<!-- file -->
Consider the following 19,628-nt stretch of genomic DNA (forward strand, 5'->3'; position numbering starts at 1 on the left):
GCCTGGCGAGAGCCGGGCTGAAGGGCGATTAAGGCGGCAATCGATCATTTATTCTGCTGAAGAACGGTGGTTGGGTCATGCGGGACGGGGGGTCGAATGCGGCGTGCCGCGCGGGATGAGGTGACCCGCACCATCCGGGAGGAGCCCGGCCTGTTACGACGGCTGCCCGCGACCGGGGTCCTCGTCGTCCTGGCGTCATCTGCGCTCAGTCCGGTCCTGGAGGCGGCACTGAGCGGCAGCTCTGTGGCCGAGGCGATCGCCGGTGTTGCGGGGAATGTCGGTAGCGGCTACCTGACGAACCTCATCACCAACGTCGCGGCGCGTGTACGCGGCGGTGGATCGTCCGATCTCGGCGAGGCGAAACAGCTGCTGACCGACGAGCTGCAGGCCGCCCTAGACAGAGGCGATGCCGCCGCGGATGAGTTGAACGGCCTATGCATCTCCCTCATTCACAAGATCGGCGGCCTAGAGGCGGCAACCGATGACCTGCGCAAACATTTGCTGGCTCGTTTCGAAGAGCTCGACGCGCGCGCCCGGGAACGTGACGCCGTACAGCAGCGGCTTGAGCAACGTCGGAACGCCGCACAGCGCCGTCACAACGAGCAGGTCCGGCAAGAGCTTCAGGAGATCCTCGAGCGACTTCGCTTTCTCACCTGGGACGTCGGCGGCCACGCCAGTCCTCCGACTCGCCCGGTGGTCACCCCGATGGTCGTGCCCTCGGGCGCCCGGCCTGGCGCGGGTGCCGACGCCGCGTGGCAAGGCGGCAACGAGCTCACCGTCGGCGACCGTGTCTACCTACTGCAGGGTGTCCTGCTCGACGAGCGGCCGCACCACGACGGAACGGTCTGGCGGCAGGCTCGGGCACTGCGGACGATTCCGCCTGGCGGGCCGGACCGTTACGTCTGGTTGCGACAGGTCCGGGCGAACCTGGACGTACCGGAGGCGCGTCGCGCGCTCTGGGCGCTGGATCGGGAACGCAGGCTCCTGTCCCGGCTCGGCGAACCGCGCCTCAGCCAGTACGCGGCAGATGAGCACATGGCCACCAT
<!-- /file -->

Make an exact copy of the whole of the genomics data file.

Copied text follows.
Consider the following 19,628-nt stretch of genomic DNA (forward strand, 5'->3'; position numbering starts at 1 on the left):
GCCTGGCGAGAGCCGGGCTGAAGGGCGATTAAGGCGGCAATCGATCATTTATTCTGCTGAAGAACGGTGGTTGGGTCATGCGGGACGGGGGGTCGAATGCGGCGTGCCGCGCGGGATGAGGTGACCCGCACCATCCGGGAGGAGCCCGGCCTGTTACGACGGCTGCCCGCGACCGGGGTCCTCGTCGTCCTGGCGTCATCTGCGCTCAGTCCGGTCCTGGAGGCGGCACTGAGCGGCAGCTCTGTGGCCGAGGCGATCGCCGGTGTTGCGGGGAATGTCGGTAGCGGCTACCTGACGAACCTCATCACCAACGTCGCGGCGCGTGTACGCGGCGGTGGATCGTCCGATCTCGGCGAGGCGAAACAGCTGCTGACCGACGAGCTGCAGGCCGCCCTAGACAGAGGCGATGCCGCCGCGGATGAGTTGAACGGCCTATGCATCTCCCTCATTCACAAGATCGGCGGCCTAGAGGCGGCAACCGATGACCTGCGCAAACATTTGCTGGCTCGTTTCGAAGAGCTCGACGCGCGCGCCCGGGAACGTGACGCCGTACAGCAGCGGCTTGAGCAACGTCGGAACGCCGCACAGCGCCGTCACAACGAGCAGGTCCGGCAAGAGCTTCAGGAGATCCTCGAGCGACTTCGCTTTCTCACCTGGGACGTCGGCGGCCACGCCAGTCCTCCGACTCGCCCGGTGGTCACCCCGATGGTCGTGCCCTCGGGCGCCCGGCCTGGCGCGGGTGCCGACGCCGCGTGGCAAGGCGGCAACGAGCTCACCGTCGGCGACCGTGTCTACCTACTGCAGGGTGTCCTGCTCGACGAGCGGCCGCACCACGACGGAACGGTCTGGCGGCAGGCTCGGGCACTGCGGACGATTCCGCCTGGCGGGCCGGACCGTTACGTCTGGTTGCGACAGGTCCGGGCGAACCTGGACGTACCGGAGGCGCGTCGCGCGCTCTGGGCGCTGGATCGGGAACGCAGGCTCCTGTCCCGGCTCGGCGAACCGCGCCTCAGCCAGTACGCGGCAGATGAGCACATGGCCACCAT